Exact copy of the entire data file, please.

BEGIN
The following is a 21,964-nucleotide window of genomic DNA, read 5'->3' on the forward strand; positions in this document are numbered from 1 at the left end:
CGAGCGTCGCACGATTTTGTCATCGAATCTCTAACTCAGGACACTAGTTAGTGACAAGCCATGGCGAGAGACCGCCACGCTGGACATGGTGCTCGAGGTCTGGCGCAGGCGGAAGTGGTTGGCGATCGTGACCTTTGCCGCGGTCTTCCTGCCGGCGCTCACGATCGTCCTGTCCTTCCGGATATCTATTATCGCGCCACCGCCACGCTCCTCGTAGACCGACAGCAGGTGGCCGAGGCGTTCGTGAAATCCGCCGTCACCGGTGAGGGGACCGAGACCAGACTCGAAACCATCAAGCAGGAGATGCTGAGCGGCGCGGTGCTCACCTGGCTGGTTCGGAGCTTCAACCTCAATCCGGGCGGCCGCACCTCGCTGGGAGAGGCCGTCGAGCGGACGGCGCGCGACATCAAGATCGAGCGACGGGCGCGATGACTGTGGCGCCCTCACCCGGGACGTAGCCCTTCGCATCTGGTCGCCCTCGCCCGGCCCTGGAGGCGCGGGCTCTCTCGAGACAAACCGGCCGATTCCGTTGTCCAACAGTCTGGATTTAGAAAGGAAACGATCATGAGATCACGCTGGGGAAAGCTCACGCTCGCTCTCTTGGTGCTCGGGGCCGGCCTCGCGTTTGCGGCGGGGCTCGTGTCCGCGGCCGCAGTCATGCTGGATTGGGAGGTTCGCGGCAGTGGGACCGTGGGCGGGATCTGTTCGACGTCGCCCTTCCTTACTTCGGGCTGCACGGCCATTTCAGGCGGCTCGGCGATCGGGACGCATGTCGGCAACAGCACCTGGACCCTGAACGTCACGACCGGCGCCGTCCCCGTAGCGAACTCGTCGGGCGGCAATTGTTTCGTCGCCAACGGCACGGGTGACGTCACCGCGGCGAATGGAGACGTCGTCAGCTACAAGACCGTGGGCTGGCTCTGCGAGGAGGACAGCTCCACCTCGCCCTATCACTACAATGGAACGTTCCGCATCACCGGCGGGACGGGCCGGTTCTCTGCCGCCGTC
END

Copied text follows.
The following is a 21,964-nucleotide window of genomic DNA, read 5'->3' on the forward strand; positions in this document are numbered from 1 at the left end:
CGAGCGTCGCACGATTTTGTCATCGAATCTCTAACTCAGGACACTAGTTAGTGACAAGCCATGGCGAGAGACCGCCACGCTGGACATGGTGCTCGAGGTCTGGCGCAGGCGGAAGTGGTTGGCGATCGTGACCTTTGCCGCGGTCTTCCTGCCGGCGCTCACGATCGTCCTGTCCTTCCGGATATCTATTATCGCGCCACCGCCACGCTCCTCGTAGACCGACAGCAGGTGGCCGAGGCGTTCGTGAAATCCGCCGTCACCGGTGAGGGGACCGAGACCAGACTCGAAACCATCAAGCAGGAGATGCTGAGCGGCGCGGTGCTCACCTGGCTGGTTCGGAGCTTCAACCTCAATCCGGGCGGCCGCACCTCGCTGGGAGAGGCCGTCGAGCGGACGGCGCGCGACATCAAGATCGAGCGACGGGCGCGATGACTGTGGCGCCCTCACCCGGGACGTAGCCCTTCGCATCTGGTCGCCCTCGCCCGGCCCTGGAGGCGCGGGCTCTCTCGAGACAAACCGGCCGATTCCGTTGTCCAACAGTCTGGATTTAGAAAGGAAACGATCATGAGATCACGCTGGGGAAAGCTCACGCTCGCTCTCTTGGTGCTCGGGGCCGGCCTCGCGTTTGCGGCGGGGCTCGTGTCCGCGGCCGCAGTCATGCTGGATTGGGAGGTTCGCGGCAGTGGGACCGTGGGCGGGATCTGTTCGACGTCGCCCTTCCTTACTTCGGGCTGCACGGCCATTTCAGGCGGCTCGGCGATCGGGACGCATGTCGGCAACAGCACCTGGACCCTGAACGTCACGACCGGCGCCGTCCCCGTAGCGAACTCGTCGGGCGGCAATTGTTTCGTCGCCAACGGCACGGGTGACGTCACCGCGGCGAATGGAGACGTCGTCAGCTACAAGACCGTGGGCTGGCTCTGCGAGGAGGACAGCTCCACCTCGCCCTATCACTACAATGGAACGTTCCGCATCACCGGCGGGACGGGCCGGTTCTCTGCCGCCGTC